Leadership through Story

Bill Robinson, Na’aleh Executive Director

We use stories to focus people’s attention on that which is important, to shift the way others think, to open their minds, to attune others to something deeper or greater, to inspire them. We do lead through marshalling our personal strengths, through listening to understand others, and by organizing groups. And, we lead through telling stories.

This is because at our most fundamental, humans are story-telling creatures, seeing the world through the lens of stories. Moreover, we are the stories we tell. We understand who we are through the stories that are told about us. We do the same for others.

As Jews, we seek self-understanding through the contemporary re-telling of our ancient stories. We read these stories to find ourselves, to be comforted or inspired, and to be guided. In the story of Moses, we find the humble leader who averts God’s anger against this stiff-necked people, who continuously disappoint him. We read the story of Esther, we discover the courageous leader who sacrifices the safety of her own comfortable position by exposing herself as a Jew to save her Jewish community. In the story of Ruth, we find the compassionate leader, who leaves her homeland to care for her mother-in-law and in the new land rediscovers love. In the story of Jacob, we find the trickster who is tricked, the blessed one who loses that which is dearest to him, and the father who only at the end of his life discovers gratitude and a willingness to serve God beyond his own self-interest.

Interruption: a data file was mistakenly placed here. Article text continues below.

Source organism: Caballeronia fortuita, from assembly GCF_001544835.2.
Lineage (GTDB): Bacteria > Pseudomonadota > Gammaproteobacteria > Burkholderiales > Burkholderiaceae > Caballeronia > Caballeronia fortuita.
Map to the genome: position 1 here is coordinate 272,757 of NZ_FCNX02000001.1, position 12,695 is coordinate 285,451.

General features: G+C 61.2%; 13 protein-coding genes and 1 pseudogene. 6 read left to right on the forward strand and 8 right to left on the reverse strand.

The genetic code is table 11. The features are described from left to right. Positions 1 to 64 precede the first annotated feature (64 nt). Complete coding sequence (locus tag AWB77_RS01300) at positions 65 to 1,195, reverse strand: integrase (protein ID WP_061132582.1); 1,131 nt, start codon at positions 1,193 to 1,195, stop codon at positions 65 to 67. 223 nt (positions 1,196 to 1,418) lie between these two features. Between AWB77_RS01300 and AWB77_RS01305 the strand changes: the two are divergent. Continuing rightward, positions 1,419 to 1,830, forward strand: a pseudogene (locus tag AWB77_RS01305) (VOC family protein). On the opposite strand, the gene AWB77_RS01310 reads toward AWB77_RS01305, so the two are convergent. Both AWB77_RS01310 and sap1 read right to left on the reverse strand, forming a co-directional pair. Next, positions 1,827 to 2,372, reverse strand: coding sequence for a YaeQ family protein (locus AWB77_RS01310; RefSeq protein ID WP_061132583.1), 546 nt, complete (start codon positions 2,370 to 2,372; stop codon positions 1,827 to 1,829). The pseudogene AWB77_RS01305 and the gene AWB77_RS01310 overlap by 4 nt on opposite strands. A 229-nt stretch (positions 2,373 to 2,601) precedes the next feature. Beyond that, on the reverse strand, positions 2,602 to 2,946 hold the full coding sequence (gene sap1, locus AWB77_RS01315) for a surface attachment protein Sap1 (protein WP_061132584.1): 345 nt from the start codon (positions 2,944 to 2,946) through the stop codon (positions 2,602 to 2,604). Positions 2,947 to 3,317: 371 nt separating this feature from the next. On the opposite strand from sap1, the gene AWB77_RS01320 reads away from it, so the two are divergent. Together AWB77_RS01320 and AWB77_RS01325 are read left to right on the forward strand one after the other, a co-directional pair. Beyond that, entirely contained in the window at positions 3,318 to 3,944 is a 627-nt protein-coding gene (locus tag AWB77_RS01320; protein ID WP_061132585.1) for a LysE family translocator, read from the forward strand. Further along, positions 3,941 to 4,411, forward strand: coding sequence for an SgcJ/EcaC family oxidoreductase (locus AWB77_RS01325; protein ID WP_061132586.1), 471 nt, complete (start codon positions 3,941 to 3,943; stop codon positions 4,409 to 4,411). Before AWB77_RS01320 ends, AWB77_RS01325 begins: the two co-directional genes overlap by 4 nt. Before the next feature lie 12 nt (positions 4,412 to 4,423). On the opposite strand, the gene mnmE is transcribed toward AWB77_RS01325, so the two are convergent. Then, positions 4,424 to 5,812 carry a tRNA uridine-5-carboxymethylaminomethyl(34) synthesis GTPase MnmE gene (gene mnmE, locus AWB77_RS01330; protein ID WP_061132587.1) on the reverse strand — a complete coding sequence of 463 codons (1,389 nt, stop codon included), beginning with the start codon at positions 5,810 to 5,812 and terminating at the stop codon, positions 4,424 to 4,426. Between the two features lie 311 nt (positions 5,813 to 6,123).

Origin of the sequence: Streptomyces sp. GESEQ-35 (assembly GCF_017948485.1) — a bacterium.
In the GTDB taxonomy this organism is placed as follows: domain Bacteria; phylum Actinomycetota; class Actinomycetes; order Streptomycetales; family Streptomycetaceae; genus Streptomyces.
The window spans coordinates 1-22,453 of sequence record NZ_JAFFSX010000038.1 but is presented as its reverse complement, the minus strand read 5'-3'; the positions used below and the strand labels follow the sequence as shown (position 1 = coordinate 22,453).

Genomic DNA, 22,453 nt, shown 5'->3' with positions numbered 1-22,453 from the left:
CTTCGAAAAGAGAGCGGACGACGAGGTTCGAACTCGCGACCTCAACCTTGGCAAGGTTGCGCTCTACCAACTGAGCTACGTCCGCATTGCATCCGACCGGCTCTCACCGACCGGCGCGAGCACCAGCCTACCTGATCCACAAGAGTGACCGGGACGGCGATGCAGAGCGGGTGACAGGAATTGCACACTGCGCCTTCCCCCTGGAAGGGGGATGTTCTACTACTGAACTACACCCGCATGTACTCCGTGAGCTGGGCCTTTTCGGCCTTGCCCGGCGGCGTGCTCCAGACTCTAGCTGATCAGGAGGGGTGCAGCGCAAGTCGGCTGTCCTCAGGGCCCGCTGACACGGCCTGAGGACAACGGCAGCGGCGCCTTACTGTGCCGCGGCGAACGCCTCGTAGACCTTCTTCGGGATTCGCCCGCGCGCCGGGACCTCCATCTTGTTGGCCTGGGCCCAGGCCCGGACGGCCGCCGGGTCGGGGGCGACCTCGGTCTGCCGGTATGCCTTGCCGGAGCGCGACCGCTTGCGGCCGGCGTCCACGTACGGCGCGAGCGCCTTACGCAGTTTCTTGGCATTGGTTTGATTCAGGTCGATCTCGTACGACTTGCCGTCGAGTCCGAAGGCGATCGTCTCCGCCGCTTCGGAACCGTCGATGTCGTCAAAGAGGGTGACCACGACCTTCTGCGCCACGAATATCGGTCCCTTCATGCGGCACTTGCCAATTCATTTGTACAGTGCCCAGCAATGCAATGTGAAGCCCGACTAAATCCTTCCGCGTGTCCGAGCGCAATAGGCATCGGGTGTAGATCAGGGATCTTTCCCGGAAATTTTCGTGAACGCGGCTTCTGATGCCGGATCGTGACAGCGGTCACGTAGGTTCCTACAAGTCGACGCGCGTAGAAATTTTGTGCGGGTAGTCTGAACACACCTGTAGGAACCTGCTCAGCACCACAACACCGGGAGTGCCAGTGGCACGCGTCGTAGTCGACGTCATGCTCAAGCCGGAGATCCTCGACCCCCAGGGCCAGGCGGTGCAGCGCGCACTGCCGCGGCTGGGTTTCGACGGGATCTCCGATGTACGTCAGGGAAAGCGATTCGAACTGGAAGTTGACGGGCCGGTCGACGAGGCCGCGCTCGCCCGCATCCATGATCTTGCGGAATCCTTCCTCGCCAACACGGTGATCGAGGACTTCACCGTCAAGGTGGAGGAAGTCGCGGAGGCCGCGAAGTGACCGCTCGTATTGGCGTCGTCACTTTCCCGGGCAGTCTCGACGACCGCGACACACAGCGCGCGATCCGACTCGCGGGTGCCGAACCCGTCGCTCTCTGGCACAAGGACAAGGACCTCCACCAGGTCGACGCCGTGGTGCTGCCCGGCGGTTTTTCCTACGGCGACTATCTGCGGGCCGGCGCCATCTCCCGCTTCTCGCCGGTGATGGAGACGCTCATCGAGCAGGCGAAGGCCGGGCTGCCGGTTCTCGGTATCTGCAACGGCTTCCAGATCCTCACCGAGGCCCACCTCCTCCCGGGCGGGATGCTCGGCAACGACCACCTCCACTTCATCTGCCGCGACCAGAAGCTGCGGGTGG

Whose Biblical stories speaks to you?

At Na’aleh, the ideal of leadership is called Manhigut, leading with the whole self. It is the authentic leader whose head, heart, body and spirit are aligned. It is the one who leads with integrity, who is consistent of word and deed across their multiple roles in life. It is the leader who inspires others with the story of her leadership. And, it is the leader whose personal story is woven from the threads of Jewish stories, so that the values, purpose, and tropes of their leadership are deeply Jewish.

We cannot make sense of the world without the power of stories. We are uplifted and we are brought down through story. Stories are the wharf and woof of our days. There is no leadership, there is no life, without stories. As the literary scholar, Jonathan Gottschall, has said, “We are as a species addicted to story. Even when the body goes to sleep, the mind stays up all night, telling itself stories.”

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